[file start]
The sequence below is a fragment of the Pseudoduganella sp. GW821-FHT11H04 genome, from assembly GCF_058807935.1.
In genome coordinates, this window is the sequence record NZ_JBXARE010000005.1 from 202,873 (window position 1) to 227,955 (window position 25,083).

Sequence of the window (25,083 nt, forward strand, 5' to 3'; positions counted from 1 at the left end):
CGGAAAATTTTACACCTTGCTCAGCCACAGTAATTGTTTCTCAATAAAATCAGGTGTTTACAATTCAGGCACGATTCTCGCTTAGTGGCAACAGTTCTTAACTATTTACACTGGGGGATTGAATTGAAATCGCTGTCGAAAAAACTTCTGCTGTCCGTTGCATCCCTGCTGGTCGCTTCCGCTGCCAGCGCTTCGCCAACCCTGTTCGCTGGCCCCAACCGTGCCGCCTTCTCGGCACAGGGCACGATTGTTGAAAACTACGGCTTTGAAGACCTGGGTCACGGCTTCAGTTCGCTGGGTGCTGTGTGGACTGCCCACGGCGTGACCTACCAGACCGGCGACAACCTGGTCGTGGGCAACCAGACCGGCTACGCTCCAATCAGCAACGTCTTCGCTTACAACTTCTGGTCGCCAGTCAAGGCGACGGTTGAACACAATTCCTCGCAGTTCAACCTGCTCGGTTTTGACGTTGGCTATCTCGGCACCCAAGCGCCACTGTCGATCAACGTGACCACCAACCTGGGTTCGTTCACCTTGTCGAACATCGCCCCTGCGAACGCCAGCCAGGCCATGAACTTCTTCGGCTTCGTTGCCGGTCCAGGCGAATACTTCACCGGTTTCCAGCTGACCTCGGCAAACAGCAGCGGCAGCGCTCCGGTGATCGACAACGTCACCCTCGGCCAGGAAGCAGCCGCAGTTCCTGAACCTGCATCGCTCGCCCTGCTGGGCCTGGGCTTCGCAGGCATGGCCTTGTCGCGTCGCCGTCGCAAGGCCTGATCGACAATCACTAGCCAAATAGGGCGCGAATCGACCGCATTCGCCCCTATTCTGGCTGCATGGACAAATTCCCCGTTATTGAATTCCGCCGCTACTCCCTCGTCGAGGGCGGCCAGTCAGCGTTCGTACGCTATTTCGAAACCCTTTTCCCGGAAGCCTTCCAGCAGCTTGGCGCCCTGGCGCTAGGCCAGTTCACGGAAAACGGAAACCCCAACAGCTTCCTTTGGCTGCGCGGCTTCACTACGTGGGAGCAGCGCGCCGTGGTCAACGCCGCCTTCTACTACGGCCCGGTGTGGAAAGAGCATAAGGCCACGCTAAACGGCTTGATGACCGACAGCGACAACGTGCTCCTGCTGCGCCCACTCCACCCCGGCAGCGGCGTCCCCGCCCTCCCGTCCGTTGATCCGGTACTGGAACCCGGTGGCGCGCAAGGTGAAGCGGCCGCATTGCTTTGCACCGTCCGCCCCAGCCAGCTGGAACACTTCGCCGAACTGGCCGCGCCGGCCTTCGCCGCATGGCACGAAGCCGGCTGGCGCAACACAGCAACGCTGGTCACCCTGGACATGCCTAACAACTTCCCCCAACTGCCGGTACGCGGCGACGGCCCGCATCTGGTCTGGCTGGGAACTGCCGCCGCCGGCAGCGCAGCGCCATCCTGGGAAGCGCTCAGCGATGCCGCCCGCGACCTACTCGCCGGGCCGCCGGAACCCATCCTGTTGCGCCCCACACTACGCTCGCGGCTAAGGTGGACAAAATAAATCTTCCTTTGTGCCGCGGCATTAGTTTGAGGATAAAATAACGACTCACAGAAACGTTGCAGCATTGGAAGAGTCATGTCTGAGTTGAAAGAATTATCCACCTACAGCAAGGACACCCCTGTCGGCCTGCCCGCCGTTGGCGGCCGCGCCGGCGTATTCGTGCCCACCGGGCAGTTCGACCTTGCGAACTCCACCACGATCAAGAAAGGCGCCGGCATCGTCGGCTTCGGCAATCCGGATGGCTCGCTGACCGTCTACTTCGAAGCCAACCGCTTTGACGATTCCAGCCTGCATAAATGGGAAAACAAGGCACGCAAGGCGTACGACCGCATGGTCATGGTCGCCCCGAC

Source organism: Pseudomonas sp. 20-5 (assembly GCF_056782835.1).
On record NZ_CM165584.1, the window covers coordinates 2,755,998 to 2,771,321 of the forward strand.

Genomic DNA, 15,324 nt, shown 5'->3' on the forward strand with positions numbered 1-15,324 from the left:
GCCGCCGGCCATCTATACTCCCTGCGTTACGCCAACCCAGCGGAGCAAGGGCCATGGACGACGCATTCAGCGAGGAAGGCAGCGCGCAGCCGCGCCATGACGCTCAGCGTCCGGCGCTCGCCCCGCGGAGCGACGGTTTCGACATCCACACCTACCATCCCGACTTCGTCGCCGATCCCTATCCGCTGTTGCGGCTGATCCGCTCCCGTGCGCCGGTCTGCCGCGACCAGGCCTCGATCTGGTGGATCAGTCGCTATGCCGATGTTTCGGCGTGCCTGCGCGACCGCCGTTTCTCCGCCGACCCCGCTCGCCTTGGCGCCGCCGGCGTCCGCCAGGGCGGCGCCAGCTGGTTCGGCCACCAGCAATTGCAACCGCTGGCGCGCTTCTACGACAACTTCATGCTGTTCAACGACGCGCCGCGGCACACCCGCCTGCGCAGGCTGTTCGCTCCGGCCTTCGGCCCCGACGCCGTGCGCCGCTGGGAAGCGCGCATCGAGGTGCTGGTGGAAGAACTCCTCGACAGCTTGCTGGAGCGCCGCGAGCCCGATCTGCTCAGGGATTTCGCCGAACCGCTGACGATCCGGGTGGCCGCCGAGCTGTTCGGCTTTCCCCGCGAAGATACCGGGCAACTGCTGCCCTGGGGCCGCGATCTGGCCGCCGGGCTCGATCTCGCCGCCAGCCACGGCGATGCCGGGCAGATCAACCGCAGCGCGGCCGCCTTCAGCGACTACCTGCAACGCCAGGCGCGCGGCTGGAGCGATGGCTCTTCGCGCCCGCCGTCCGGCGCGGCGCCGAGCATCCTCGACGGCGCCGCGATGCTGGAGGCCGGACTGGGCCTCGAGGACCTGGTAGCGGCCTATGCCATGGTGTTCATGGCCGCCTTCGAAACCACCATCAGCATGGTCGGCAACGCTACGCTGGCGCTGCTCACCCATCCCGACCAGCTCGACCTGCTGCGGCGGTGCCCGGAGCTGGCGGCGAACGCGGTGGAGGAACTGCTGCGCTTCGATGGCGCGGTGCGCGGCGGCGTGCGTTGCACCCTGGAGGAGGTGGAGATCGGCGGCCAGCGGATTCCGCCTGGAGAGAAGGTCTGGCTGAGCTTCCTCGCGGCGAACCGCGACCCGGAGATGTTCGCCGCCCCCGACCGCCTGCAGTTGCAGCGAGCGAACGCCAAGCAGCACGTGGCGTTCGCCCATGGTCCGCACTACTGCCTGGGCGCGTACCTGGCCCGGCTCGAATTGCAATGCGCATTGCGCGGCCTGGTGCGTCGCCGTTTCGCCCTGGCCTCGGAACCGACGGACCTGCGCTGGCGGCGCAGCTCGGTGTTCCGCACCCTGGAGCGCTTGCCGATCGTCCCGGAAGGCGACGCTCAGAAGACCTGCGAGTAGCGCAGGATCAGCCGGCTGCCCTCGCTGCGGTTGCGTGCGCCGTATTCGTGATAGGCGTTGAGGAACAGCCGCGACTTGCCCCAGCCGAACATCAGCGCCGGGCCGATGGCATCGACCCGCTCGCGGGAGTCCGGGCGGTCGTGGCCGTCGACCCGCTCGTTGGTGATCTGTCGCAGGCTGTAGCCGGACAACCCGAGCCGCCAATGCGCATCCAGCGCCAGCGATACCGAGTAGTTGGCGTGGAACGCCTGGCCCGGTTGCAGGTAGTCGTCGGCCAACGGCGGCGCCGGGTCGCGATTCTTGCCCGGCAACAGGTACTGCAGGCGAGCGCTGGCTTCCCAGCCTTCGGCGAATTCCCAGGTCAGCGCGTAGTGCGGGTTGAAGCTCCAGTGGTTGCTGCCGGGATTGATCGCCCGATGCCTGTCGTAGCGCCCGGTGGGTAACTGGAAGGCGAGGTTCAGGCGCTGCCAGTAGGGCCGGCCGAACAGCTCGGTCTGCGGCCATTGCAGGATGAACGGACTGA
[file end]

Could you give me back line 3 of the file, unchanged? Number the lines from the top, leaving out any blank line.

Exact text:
Sequence of the window (25,083 nt, forward strand, 5' to 3'; positions counted from 1 at the left end):